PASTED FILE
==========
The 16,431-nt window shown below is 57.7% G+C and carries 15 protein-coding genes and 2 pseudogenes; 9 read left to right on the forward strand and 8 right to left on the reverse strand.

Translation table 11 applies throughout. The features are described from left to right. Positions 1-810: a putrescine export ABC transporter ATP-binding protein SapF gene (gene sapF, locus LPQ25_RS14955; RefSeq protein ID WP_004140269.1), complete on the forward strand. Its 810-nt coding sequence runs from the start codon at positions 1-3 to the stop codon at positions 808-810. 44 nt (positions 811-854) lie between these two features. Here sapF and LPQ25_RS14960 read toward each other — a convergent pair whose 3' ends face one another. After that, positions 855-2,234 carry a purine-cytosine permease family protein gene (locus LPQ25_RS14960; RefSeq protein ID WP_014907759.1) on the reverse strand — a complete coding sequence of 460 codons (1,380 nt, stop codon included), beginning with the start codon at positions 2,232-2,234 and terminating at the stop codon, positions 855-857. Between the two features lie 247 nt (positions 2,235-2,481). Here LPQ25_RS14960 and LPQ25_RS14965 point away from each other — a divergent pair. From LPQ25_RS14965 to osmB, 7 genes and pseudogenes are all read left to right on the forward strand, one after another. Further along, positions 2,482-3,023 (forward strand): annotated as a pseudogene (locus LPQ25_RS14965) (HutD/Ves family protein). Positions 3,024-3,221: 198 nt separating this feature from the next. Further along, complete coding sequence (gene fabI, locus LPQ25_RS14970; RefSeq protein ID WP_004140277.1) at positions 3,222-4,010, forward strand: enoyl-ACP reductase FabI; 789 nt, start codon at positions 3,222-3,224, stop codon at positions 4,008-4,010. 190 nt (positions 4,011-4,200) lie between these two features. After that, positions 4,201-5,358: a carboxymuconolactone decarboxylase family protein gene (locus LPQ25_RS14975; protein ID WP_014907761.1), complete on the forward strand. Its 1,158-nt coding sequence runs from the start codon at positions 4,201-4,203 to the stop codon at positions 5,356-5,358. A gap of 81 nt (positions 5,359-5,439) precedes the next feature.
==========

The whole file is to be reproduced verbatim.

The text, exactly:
The 16,431-nt window shown below is 57.7% G+C and carries 15 protein-coding genes and 2 pseudogenes; 9 read left to right on the forward strand and 8 right to left on the reverse strand.

Translation table 11 applies throughout. The features are described from left to right. Positions 1-810: a putrescine export ABC transporter ATP-binding protein SapF gene (gene sapF, locus LPQ25_RS14955; RefSeq protein ID WP_004140269.1), complete on the forward strand. Its 810-nt coding sequence runs from the start codon at positions 1-3 to the stop codon at positions 808-810. 44 nt (positions 811-854) lie between these two features. Here sapF and LPQ25_RS14960 read toward each other — a convergent pair whose 3' ends face one another. After that, positions 855-2,234 carry a purine-cytosine permease family protein gene (locus LPQ25_RS14960; RefSeq protein ID WP_014907759.1) on the reverse strand — a complete coding sequence of 460 codons (1,380 nt, stop codon included), beginning with the start codon at positions 2,232-2,234 and terminating at the stop codon, positions 855-857. Between the two features lie 247 nt (positions 2,235-2,481). Here LPQ25_RS14960 and LPQ25_RS14965 point away from each other — a divergent pair. From LPQ25_RS14965 to osmB, 7 genes and pseudogenes are all read left to right on the forward strand, one after another. Further along, positions 2,482-3,023 (forward strand): annotated as a pseudogene (locus LPQ25_RS14965) (HutD/Ves family protein). Positions 3,024-3,221: 198 nt separating this feature from the next. Further along, complete coding sequence (gene fabI, locus LPQ25_RS14970; RefSeq protein ID WP_004140277.1) at positions 3,222-4,010, forward strand: enoyl-ACP reductase FabI; 789 nt, start codon at positions 3,222-3,224, stop codon at positions 4,008-4,010. 190 nt (positions 4,011-4,200) lie between these two features. After that, positions 4,201-5,358: a carboxymuconolactone decarboxylase family protein gene (locus LPQ25_RS14975; protein ID WP_014907761.1), complete on the forward strand. Its 1,158-nt coding sequence runs from the start codon at positions 4,201-4,203 to the stop codon at positions 5,356-5,358. A gap of 81 nt (positions 5,359-5,439) precedes the next feature.